I enjoy having demanding customers. It is always a special experience when someone has built a set worth more than € 100.000,- and we can surprise them with further improvements. The look on their faces when they hear that unexpected increase in quality is simply priceless! However, I also enjoy customers that enjoy upgrading their simple setup, since every improvement is a next step towards high-end. Of course, the term high-end is relative. Combining affordable equipment just right can also give much pleasure. For example: why would you use a factory made speaker cable, usually poorly isolated with PVC or plastic, when you can make one yourself? Just take a silver plated copper wire and isolate it with unbleached cotton and a heat shrink. Not expensive, but it sounds good!
GD: How do you listen to music?
MB: In our country there is a good Hi-Fi store in every city. This way, you come across products made by famous manufacturers, from which you can learn a lot. In my reference set, I have chosen monitor speakers from Sonus Faber Guarneri Evolution (Italy). They are combined with equipment from Audio Research (USA) and Marantz (Japan). In our office, I enjoy the Bowers & Wilkins 804 Diamond loudspeakers (UK). A clear and natural sound that provides a lot of emotion. I can also however enjoy a ‘small’ system, if it is put together carefully. Even a € 1000,- set should be capable of conveying emotion. If a speaker or amplifier is satisfying, I try to optimize the rendering in such a way that the good qualities become great. That is ‘tuning’ to me.
GD: Do you think cables, accessories and tweaks makes any difference in a music system?
MB: The use of cables and other accessories are very important to me. Tuning begins in the meter cupboard (fuses and a separate power group) and ends with the speakers (not taking into account the acoustics). Every link in the chain determines the final quality of the rendering. A power cable has the most influence on the sound, followed by the interconnects and then the speaker cables. A single poor cable or power strip can rapidly diminish the quality. Besides that, the right isolation material can ensure much energy and speed in the rendering. Many accessories are very expensive, but you can also apply improvements that don’t cost much: put your equipment in a sturdy cupboard, put speakers on a heavy stone slab or tile, use shielded power cables and put equipment next to each other instead of building a tower…!
GD: What music do you listen to?
MB: A difficult question. Where do I begin? Looking at my collection of CDs, you’d come across crooners such as Frank Sinatra and Dean Martin; beat music from the sixties: the Beatles, Byrds and Animals; seventies rock: Camel, Led Zeppelin and Pink Floyd; old Jazz and bossa nova; electronic music by Kraftwerk and Yello; too much to mention really! Currently, I listen to French singer Serge Gainsbourg a lot, but that can change with time. I also enjoy ‘Traditional Ragas’ by Ravi Shankar a lot. Another beautiful discovery is Haendel´s ‘Water Music’ in SACD performed by ‘Le Concert des Nations’ led by Jordi Savall. Breathtakingly beautiful.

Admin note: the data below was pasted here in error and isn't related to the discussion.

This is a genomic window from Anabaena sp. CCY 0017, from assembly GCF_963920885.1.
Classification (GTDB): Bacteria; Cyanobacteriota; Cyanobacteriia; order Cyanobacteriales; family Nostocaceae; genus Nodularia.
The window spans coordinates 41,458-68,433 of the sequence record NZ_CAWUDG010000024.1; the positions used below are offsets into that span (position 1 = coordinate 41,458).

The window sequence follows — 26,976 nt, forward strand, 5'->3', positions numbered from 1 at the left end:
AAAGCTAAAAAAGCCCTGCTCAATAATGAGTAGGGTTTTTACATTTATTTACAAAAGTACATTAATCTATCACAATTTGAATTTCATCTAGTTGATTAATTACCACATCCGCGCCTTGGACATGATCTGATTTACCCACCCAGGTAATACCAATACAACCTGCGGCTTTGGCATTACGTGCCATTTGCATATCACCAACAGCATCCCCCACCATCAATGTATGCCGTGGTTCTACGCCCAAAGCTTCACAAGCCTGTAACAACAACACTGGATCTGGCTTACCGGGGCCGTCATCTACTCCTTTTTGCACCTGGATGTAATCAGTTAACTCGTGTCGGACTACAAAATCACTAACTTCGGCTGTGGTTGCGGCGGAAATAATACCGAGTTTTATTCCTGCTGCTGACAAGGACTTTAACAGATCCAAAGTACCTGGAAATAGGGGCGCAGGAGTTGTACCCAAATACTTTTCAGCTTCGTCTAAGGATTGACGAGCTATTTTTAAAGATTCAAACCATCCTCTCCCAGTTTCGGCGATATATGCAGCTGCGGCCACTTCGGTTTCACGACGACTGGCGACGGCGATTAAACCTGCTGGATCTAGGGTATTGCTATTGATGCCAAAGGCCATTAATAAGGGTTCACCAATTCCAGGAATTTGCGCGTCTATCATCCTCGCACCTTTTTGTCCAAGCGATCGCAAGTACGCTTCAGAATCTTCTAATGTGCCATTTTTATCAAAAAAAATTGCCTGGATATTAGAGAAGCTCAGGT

GD: Where do you get your music from and what formats do you listen to?
MB: There are good shops in every town here, but lately, I’ve been ordering many SACDs over the internet. I don’t buy LPs anymore as the SACD player sounds better in my set and storing LPs takes up a lot of space.
GD: What do you think about free downloads and piracy?
MB: I am against free music. I believe artists should be paid for their work. Paid streaming is possible in the Netherlands for € 10,- a month (via Spotify). The quality is good: 320 kbps. Nowadays, youths are getting used to 128 kbps MP3 downloads. Those all sound terrible. A good music file and a pair of decent headphones can sound a lot better, for little money. I see it as my job to make youths enthusiastic for good music rendering.
GD: Do you have any other hobbies?
MB: Music of course is number one, but when I have some spare time, I enjoy a bike ride or walking through the limestone quarries in Maastricht. I also enjoy classical music concerts, but that would be talking about music again…
GD: What has been your greatest inspiration & why?
MB: Inspiration enters my life from different open doors, if I would sum all the sources in two words, it will definitely be “Spirituality and Nature”. Spirituality I find in family and friends, in beautiful music and art. Nature helps me meditate and I have much respect for God’s creation. Animals deserve our protection, therefore I’m a vegetarian. Travelling and get connected with different cultures and meeting new people are the sources that inspires me also.
GD: What is your favourite quote?
MB: “Let the music flow”. It is Akiko Audio’s motto. For me it means not to listen to equipment or speakers, but simply to enjoy beautiful music.